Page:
2021 Castle Lager Lions Series
The announcement of this new one-of-a-kind rugby trophy means that more than just bragging rights will be up for grabs during the eagerly awaited 2021 Castle Lager Lions Series in South Africa, when the famous rivalry with the Springboks - which stretches back to 1891 and includes 13 series in total - is renewed this summer.

The Lions last toured South Africa in 2009 when the Springboks emerged triumphant with a 2-1 Test series victory following three brutal, tightly contested matches.

South Africa was also home to the first Tour of the professional era as the Lions upset the odds in the now-iconic 1997 Series - famously documented in Living With Lions.

Jim Telfer’s Everest Speech, Matt Dawson’s dummy, Jeremy Guscott’s drop goal were all etched into the rugby history books from that Tour as the Lions claimed a dramatic 2-1 series win.

And while the first three-quarters of the 20th century was largely a tale of Springbok dominance, Willie John McBride’s 1974 Invincibles changed all that and ended 78 years of hurt.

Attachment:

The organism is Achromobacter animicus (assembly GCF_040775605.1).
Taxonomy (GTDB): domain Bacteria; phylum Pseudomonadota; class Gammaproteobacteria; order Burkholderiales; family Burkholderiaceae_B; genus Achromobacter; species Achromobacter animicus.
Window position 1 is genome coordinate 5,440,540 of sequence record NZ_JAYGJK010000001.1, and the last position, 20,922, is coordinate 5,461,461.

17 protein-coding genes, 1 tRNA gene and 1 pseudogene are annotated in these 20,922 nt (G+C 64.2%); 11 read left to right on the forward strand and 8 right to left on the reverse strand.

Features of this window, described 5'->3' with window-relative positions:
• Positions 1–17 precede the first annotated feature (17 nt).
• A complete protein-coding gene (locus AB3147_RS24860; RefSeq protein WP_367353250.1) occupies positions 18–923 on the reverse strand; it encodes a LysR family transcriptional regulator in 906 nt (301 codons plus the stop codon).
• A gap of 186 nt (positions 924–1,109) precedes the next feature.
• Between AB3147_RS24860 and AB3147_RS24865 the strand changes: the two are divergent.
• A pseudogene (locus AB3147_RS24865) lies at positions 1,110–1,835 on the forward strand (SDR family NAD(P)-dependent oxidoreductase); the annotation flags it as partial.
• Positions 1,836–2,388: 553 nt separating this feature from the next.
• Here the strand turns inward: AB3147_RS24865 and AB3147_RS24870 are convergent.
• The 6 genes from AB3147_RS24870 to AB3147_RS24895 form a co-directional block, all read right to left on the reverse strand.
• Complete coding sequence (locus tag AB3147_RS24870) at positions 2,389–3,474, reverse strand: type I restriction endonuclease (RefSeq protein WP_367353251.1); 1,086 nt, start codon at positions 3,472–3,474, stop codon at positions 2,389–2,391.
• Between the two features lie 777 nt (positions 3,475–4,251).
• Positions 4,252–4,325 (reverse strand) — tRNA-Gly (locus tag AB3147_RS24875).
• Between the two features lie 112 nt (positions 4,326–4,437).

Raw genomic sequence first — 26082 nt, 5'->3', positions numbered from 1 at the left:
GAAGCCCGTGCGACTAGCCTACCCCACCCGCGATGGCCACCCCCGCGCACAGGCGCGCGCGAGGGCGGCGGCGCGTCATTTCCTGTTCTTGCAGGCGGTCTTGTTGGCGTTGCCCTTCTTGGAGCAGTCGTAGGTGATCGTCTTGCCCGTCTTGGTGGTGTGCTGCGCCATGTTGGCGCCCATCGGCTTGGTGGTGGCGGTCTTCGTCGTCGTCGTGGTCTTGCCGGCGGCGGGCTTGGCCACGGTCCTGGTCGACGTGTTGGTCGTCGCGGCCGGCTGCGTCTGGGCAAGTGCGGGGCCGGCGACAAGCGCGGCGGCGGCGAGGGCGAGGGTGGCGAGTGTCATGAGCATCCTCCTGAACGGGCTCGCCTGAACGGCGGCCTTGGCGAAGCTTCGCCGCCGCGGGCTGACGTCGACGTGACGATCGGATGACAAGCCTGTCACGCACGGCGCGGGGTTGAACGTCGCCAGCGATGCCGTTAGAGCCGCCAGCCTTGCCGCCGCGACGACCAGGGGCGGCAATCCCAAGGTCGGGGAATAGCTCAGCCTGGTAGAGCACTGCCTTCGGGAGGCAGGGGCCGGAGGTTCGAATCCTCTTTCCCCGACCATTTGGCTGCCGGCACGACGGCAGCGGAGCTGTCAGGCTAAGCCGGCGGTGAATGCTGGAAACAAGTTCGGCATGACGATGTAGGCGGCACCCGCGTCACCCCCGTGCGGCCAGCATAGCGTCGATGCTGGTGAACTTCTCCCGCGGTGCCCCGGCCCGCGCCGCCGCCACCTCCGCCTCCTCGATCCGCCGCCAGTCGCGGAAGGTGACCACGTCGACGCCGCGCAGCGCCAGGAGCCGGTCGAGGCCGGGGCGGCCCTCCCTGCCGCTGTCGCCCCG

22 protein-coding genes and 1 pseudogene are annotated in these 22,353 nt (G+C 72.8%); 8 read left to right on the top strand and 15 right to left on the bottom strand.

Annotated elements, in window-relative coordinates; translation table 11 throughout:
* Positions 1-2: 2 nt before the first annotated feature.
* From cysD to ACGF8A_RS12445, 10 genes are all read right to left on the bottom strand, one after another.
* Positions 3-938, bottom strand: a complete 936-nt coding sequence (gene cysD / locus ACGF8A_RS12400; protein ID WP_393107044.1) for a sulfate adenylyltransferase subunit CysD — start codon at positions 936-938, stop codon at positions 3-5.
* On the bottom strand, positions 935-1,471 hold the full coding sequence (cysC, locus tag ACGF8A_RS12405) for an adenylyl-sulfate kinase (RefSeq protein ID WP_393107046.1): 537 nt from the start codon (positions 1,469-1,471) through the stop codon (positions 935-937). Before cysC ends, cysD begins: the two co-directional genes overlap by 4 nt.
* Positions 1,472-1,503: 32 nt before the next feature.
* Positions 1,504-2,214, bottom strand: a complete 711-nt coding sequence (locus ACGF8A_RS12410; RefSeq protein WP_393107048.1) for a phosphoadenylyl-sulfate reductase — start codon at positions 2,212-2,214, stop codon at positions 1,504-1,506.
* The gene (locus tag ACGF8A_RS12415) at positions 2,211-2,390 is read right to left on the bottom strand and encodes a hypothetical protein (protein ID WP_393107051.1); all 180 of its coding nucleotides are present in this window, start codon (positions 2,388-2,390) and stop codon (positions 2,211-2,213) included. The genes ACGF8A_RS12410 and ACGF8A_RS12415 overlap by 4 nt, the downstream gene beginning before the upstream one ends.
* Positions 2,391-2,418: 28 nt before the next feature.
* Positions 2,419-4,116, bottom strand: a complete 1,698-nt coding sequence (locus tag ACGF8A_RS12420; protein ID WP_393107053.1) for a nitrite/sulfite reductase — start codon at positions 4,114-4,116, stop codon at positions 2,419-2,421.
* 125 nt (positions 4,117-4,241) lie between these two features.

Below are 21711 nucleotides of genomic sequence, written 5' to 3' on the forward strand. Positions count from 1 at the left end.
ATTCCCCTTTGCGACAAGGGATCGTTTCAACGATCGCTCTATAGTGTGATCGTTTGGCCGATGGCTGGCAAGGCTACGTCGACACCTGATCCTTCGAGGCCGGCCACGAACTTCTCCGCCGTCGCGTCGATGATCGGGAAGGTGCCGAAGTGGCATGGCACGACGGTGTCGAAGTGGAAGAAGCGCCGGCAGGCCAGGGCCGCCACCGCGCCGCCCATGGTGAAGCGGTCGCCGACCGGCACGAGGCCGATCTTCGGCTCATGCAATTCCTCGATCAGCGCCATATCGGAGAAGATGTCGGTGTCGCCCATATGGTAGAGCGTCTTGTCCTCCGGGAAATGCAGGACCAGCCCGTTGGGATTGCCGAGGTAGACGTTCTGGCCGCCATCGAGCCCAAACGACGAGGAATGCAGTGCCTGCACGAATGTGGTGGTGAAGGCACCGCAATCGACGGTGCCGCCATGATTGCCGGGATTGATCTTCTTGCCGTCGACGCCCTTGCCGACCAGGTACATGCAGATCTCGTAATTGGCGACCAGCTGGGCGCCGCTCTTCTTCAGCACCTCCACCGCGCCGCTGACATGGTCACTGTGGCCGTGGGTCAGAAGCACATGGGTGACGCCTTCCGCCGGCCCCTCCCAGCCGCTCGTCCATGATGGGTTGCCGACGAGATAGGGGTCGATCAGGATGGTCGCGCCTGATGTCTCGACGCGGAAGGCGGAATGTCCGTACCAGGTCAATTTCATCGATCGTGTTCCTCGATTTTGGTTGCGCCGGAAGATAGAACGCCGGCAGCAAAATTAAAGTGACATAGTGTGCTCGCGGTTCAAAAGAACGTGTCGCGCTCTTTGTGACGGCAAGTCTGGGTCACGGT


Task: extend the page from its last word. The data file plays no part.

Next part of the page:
Historically speaking, the Lions and South Africa are incredibly evenly matched. The Boks have won 23 of the 46 Test matches played, the Lions have won 17 with six more draws.

2021 will be the third consecutive Tour to South Africa in which the Lions face the reigning world champions and the stage is set for another chapter in the saga to be written.

The 1888 Trophy
In addition to creating the Lions Series Trophy, Thomas Lyte was commissioned to design and make the medals for the upcoming series while also designing and making The Vodafone Lions 1888 Cup, a second new perpetual trophy, contested in the pre-tour warm up test match.

The trophy will be first fought for by the Lions and Japan, in preparation for the series, with a clash in Edinburgh on 26 June. The fixture at BT Murrayfield will be the first-ever clash between the world’s greatest touring side and the Brave Blossoms - and the first time a home fixture has been played since 2005.